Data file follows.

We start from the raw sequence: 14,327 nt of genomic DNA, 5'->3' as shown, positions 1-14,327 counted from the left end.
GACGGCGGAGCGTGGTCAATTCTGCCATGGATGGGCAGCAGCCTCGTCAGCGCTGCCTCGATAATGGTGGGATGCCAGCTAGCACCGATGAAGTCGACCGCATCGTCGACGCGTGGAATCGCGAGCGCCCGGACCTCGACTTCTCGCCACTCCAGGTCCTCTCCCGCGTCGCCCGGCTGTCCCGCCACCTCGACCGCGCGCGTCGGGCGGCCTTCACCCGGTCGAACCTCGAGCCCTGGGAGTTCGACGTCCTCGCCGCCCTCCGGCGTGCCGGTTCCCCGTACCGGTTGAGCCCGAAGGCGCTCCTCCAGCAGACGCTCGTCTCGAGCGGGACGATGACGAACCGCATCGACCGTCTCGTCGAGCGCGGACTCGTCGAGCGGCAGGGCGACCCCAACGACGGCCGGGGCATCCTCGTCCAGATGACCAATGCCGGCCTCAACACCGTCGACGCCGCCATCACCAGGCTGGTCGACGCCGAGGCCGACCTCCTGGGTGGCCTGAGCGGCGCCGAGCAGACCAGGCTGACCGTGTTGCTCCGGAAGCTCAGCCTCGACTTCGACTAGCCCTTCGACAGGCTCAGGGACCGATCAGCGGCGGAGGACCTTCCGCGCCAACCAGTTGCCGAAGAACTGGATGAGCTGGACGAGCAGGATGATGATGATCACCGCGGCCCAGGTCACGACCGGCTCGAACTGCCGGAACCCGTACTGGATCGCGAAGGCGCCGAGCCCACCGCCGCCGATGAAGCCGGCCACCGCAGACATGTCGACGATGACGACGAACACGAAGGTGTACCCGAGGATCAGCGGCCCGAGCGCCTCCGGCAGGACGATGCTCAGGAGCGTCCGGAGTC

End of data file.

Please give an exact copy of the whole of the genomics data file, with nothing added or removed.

We start from the raw sequence: 14,327 nt of genomic DNA, 5'->3' as shown, positions 1-14,327 counted from the left end.
GACGGCGGAGCGTGGTCAATTCTGCCATGGATGGGCAGCAGCCTCGTCAGCGCTGCCTCGATAATGGTGGGATGCCAGCTAGCACCGATGAAGTCGACCGCATCGTCGACGCGTGGAATCGCGAGCGCCCGGACCTCGACTTCTCGCCACTCCAGGTCCTCTCCCGCGTCGCCCGGCTGTCCCGCCACCTCGACCGCGCGCGTCGGGCGGCCTTCACCCGGTCGAACCTCGAGCCCTGGGAGTTCGACGTCCTCGCCGCCCTCCGGCGTGCCGGTTCCCCGTACCGGTTGAGCCCGAAGGCGCTCCTCCAGCAGACGCTCGTCTCGAGCGGGACGATGACGAACCGCATCGACCGTCTCGTCGAGCGCGGACTCGTCGAGCGGCAGGGCGACCCCAACGACGGCCGGGGCATCCTCGTCCAGATGACCAATGCCGGCCTCAACACCGTCGACGCCGCCATCACCAGGCTGGTCGACGCCGAGGCCGACCTCCTGGGTGGCCTGAGCGGCGCCGAGCAGACCAGGCTGACCGTGTTGCTCCGGAAGCTCAGCCTCGACTTCGACTAGCCCTTCGACAGGCTCAGGGACCGATCAGCGGCGGAGGACCTTCCGCGCCAACCAGTTGCCGAAGAACTGGATGAGCTGGACGAGCAGGATGATGATGATCACCGCGGCCCAGGTCACGACCGGCTCGAACTGCCGGAACCCGTACTGGATCGCGAAGGCGCCGAGCCCACCGCCGCCGATGAAGCCGGCCACCGCAGACATGTCGACGATGACGACGAACACGAAGGTGTACCCGAGGATCAGCGGCCCGAGCGCCTCCGGCAGGACGATGCTCAGGAGCGTCCGGAGTC